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[Warning: This story contains spoilers for Life]
Many have noted that Daniel Espinosa’s Life bears a strong resemblance to 1979’s Alien, but there’s actually a much earlier work that’s surprisingly relevant to the new film: Mary Shelley ‘s Frankenstein.
In many ways, fictional scientists have been paying for the sins of Victor Frankenstein ever since the 1812 novel was released — with scientists portrayed as meddlers who bring disaster upon the world. The scientists of Life, in many ways, are no different.
Sci-fi horror films tap specifically into fears related to science, with worries rooted in real-world current events. Movie physicists had a particularly hard time after World War II (see: Godzilla). Movie biologists, meanwhile, with a few notable exceptions such as last year’s The Martian, have had a pretty consistently poor cinematic track record. One of the reasons for this is that the real fears so often embodied by movie biologists are only tangentially related to things that real scientists have actually done — which brings us to Life and Frankenstein.
In Life, Calvin only goes from friendly space Flubber to bloodthirsty blob-monster after exobiologist Dr. Hugh Derry (Ariyon Bakare) decides it’s a good idea to try electrocuting the extraterrestrial out of a trauma-induced dormancy. The movie tries to present this, and Derry’s general treatment of Calvin, as a sort of hubristic, “scientific curiosity gone too far” sort of situation, as sci-fi horror so often does. The issue is that there is nothing scientific about Derry’s fateful decision, only what we might call “Frankensteinian”— and not even the James Whale thunder-lightning “It’s alive!” Frankenstein, but the Mary Shelley original: “I collected the instruments of life around me, that I might infuse a spark of being into the lifeless thing that lay at my feet.”
Let’s zap it to make it do stuff isn’t the rationale of a scientific mind made dangerous by ethical and/or philosophical nearsightedness (as evidenced by the parallel of the character requiring glasses), it’s the attitude one might expect from children unsupervised at a zoo. Calvin goes dormant as a result of extreme, short-term environmental stress caused by a technical malfunction in the lab. Attempting to coax an organism out of a stress-induced dormancy by introducing a new stressor, especially when the physiology of said organism is still largely unknown, is pretty impossible to justify from a scientific angle — unless, of course, you are viewing science through the lens of Frankenstein, as the media often does, whether that be in movies or news articles that mention the fictional scientist when discussing controversial topics from GMO crops to stem cell research.
But making Frankenstein the poster boy for the dangers of science is flawed; he represents science about as much as Scientology.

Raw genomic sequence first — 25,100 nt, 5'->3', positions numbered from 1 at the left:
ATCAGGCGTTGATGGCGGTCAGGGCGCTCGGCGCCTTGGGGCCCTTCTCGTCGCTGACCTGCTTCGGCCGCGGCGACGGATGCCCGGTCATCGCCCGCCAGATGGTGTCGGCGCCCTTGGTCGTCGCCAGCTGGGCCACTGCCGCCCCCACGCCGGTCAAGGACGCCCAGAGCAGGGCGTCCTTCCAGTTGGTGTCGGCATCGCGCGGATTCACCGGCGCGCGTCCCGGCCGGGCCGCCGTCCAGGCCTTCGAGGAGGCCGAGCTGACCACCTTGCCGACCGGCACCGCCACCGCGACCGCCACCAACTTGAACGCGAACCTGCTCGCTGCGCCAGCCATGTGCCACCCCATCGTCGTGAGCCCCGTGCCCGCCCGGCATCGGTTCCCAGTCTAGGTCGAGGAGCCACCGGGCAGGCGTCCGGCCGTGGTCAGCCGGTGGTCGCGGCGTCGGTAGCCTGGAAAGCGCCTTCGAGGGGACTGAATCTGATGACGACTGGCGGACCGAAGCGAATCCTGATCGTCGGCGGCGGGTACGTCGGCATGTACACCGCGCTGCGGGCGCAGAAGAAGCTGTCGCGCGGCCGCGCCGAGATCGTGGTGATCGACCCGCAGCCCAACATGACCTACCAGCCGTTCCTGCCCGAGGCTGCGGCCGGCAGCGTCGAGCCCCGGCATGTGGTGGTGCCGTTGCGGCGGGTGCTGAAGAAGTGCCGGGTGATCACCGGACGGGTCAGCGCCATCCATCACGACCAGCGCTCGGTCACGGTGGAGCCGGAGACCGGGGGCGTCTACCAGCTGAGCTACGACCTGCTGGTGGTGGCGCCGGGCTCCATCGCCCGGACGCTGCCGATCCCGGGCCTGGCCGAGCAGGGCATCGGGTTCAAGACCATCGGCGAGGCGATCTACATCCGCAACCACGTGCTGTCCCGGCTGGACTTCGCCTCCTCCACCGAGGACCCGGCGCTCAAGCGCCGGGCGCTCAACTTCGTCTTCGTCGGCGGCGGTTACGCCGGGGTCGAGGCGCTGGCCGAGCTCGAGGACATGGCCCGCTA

And though “Beware of science” might be what many take away from narratives from Frankenstein to Life, there is a fundamental issue here: stories about the horrors of science very often make use of objectively bad science.
The core of science is the scientific method. Curiosity might fuel it, but it is the scientific method that actually defines the machine. It’s the skeleton which gives science its shape. When science fiction takes this skeleton away, it’s no wonder that what’s left behind is so often a nightmarish, misshapen monster.
Science is all about protocol, but take a minute to try to think of a sci-fi horror film that doesn’t involve protocol breach. It’s not impossible, but it might take you a while. Life does actually attempt to address the importance of protocol in science, such as when CDC-sourced Quarantine Officer Dr. Miranda North (Rebecca Ferguson) takes issue with Derry’s treatment of Calvin (“this will never be a controlled experiment”). It also puts one of the most significant protocol breaches in the hands of engineer Roy Adams (Ryan Reynolds), who is characterized as an affable handyman type instead of being more traditionally “science-coded” — an important distinction between Life and Alien, which handed the fate-sealing protocol breach to Science Officer Ash (even if he is ultimately revealed to be a fraud in more ways than one). So perhaps there are some subtle allusions to this issue, but ultimately Life still presents us with the dangers of bad science without really identifying it as such.
All of this is not to say that there is not a “dark side” to science, only that many sci-fi horror narratives, with Life being the most recent, do not really show the dangers of science, but rather the dangers of science done poorly. “Disasters can happen when people are bad at their jobs” is less of a critique of the nature of scientific inquiry and more of a basic truism.
At multiple points in Life, the characters consider who among them is to blame for the Calvin situation. They seem to agree on a sort of shared responsibility, which is quite noble, but perhaps unwarranted — after all, they only stumbled when they followed in the footsteps of Dr. Frankenstein.
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